Connecting the most remote communities
Rhizomatica shows how the most remote communities can build their own communications networks
Connect Humanity gets inspiration from communities around the world who are building their own internet networks. We wanted to share the work of our friends at Rhizomatica who are at the forefront of this movement. Learn more about their work at www.rhizomatica.org.
Across the globe, billions of people lack basic, affordable internet access — almost three billion have no connectivity at all. Rhizomatica is working to change this by working with communities to build and own internet and communication infrastructure to meet local needs.
Getting the internet to the world’s most remote communities.
Just 3% of people in the rural Amazon use the internet according to Brazilian telecoms regulatory agency Arcotel. Acre, a state in the Amazon rainforest in northwestern Brazil, is home to some of the world’s most isolated communities. It’s here that the technology now called HERMES (short for High-frequency Emergency and Rural Multimedia Exchange System) was first trialed and developed in 2015. This system uses high-frequency radio networks — a technology already used in the region — to deliver internet functionality.
Built with hardware that can fit inside a suitcase, the HERMES system uses a combination of existing protocols to allow people to send and receive email and voice messages, and transfer files, video, and data to others on the network, and to the global internet.
While HERMES falls short of delivering high-speed broadband internet, it is a leap beyond the high frequency radio networks currently used, which allow only real-time analog voice communications. The network’s solar powered devices are robust, reliable and cheap to run and they work at a range of hundreds of kilometers. This sustainable system offers huge benefits for communities that have traditionally had such limited connectivity.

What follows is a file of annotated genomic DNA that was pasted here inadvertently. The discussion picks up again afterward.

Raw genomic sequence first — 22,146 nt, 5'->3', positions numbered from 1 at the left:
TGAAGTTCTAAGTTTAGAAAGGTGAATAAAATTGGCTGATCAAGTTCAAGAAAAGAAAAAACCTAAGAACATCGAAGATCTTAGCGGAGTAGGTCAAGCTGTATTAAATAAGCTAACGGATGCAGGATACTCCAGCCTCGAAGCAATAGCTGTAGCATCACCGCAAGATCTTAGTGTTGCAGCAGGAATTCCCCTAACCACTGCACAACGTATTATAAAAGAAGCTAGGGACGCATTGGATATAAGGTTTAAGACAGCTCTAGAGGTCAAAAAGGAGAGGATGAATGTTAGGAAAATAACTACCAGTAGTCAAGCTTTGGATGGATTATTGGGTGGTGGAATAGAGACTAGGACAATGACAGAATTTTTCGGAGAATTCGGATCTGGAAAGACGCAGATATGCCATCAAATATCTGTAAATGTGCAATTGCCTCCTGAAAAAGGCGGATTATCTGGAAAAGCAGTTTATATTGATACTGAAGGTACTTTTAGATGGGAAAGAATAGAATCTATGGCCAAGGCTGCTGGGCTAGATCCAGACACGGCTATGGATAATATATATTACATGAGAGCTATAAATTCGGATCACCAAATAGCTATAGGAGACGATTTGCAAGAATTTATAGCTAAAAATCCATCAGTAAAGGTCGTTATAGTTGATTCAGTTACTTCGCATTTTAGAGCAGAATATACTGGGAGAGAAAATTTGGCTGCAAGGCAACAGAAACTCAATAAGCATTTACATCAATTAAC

From tackling illicit logging to managing a pandemic.
HERMES has been used in different ways, evolving to meet an ever-growing list of use-cases. For example, it has been used to counter external threats, with residents and activists using the technology to track and report illegal activities such as illicit logging. It was also used to raise the alarm about environmental risks such as forest fires, where speed can be a matter of life and death.
Other uses have come to the fore. For example HERMES became an important channel for markets and commerce, helping manage supply chains and provide market data on stock and prices for rural trading posts in the Brazilian amazon. Whereas voice over radio lacks privacy, the encryption provided by HERMES means people can send secure messages. Users have underlined the importance of this privacy to protect them from the threat of robbers and organized crime who frequently intercept radio communications to plan attacks.
Then, during the Covid-19 pandemic, HERMES became a lifeline, helping to coordinate resources within and between communities in line with Covid restrictions. It was used to orchestrate the delivery of aid across regions, share information about virus spread and mitigation and, like everywhere, it enabled people to stay connected while physically isolating.
“Technology created in cities in the Global North has failed to address the connectivity challenges people in rural areas around the world face. In places without viable connectivity options, it is crucial to design alternatives together with communities to ensure their needs are met.”Peter Bloom, Rhizomatica Founder
Building with communities, not for them.
HERMES has now been deployed at 12 remote locations across Brazil and at seven sites across the Ecuadorian Amazon. Rhizomatica has made the architecture designs and software available for others to adopt, adapt, and deploy, free and open-source. Meanwhile, Rhizomatica continues to develop the HERMES system to make it more efficient, affordable and reliable.
The success of the project is in part due to Rhizomatica’s approach of working with communities, not for them. For a technology to really benefit people, it needs to be developed in line with their values, the way they live, and with a clear understanding of what they want and need. This is especially true with community-owned networks where the sustainability of the network depends on people’s trust and continued engagement. HERMES is a model project, demonstrating the success of developing alongside people in the community who can shape the project and learn the skills needed to maintain and scale the technology.
For more information about HERMES, visit: https://www.rhizomatica.org/hermes/